Education: 
  • ­­­­Ph.D.  Social Work, University of Southern California, Los Angeles 2014
  • M.S.W.  Social Work, Yonsei University, Seoul, Korea 2009
  • B.A. Social Work and Economics, Yonsei University, Seoul, Korea 2007

 

Research Interests: 

I am a health disparities and community-engage researcher who seeks to develop evidence-based culturally congruent interventions to mitigate negative impacts of structural inequities disproportionately affecting Latinx and other health disparities groups in the Southwest region of the United States. For this research, I integrated  transdisciplinary theories and empirical evidence from social science, social work, and public health and built research portfolio to answer significant questions necessary to answer in developing multilevel culturally competent interventions for the health disparities groups. In particular, I focus on social determinant of health (SDOH) in explaining gaps in health outcomes and access to health care burdening racial/ethnic minorities and immigrants. To expand state-of-art knowledge about multilevel factors contributing to health disparities, I deployed social network analysis (SNA) to assess interpersonal connections as means by which social norms and beliefs relevant to health care use are disseminated and adopted (2U54MD002316-11; NIH/NIMHD). My research has been supported by the National Institutes of Health (NIH)’s National Institute on Minority Health and Health Disparities (NIMHD), which is an acknowledgement of significance and rigor of my research ideas. I am proud to be a 2020 Health Disparities Research Institute scholar who received a week-long training, a NIMHD Director’s initiative to support early career health disparities scholars.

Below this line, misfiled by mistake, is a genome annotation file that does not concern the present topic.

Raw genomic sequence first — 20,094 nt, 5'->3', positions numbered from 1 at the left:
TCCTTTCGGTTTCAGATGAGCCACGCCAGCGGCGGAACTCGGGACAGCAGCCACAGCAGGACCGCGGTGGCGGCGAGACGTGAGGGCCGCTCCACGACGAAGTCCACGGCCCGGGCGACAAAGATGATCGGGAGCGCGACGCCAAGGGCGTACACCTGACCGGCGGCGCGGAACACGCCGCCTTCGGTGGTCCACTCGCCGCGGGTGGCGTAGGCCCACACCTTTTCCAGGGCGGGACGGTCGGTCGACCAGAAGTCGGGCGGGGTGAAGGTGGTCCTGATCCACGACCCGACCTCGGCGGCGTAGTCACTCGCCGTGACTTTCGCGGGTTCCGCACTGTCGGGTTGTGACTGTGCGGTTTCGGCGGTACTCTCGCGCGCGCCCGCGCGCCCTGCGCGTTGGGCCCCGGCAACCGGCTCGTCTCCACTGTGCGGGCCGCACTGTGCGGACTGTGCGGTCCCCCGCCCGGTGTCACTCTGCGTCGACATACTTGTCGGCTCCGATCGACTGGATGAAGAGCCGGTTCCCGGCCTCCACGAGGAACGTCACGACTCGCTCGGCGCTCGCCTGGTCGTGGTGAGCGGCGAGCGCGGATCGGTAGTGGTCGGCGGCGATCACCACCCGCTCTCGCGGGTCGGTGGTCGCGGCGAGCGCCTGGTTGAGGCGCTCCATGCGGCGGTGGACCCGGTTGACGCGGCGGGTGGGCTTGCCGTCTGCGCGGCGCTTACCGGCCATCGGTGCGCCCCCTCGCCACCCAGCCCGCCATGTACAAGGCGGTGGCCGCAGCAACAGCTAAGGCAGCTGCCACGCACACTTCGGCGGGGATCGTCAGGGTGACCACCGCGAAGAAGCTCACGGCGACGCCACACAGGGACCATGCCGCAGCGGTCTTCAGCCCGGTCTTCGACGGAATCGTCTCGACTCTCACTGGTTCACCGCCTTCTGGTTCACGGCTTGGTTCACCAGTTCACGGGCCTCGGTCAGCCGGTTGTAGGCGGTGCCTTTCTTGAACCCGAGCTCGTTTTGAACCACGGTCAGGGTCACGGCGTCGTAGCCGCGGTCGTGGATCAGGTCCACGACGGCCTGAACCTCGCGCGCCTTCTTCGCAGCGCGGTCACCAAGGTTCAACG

I am a Co-PI of the RADx-UP NIH initiative funded research to address daunting challenges that Latinx, AI, and AA disproportionately face while access to COVID-19 testing (3U54MD002316-14S1). The project aims to eliminate disparities in access to COVID-19 testing in Arizona through cross-sectoral collaboration networks brought together units within the university – health disparities researchers and bio-engineers specialized in saliva-based testing – and well-known community health providers – Equality Health Foundation (EHF) and a coalition of providers of color- to deliver culturally competent COVID-19 testing programs across Arizona. This RADx-UP project is led by Dr. Flavio Marsiglia and I am serving the Executive Committee as Co-PI with him. In specific, I am responsible for identifying Community of Urgent Testing Needs (CUTN) by using GPS-based Integrated Mapping system with multiple layers of data showing epidemiological information as well as SDOH. I led to developing a protocol of culturally congruent Community Health Worker (CHW)-led testing outreach being executed in underserved communities, including Maryvale Village, South Mountain community, Yuma, San Luis, and Eloy. Listening to the voices from the health disparities communities and taking action to make changes promptly during the most challenging pandemic has been an invaluable learning experience.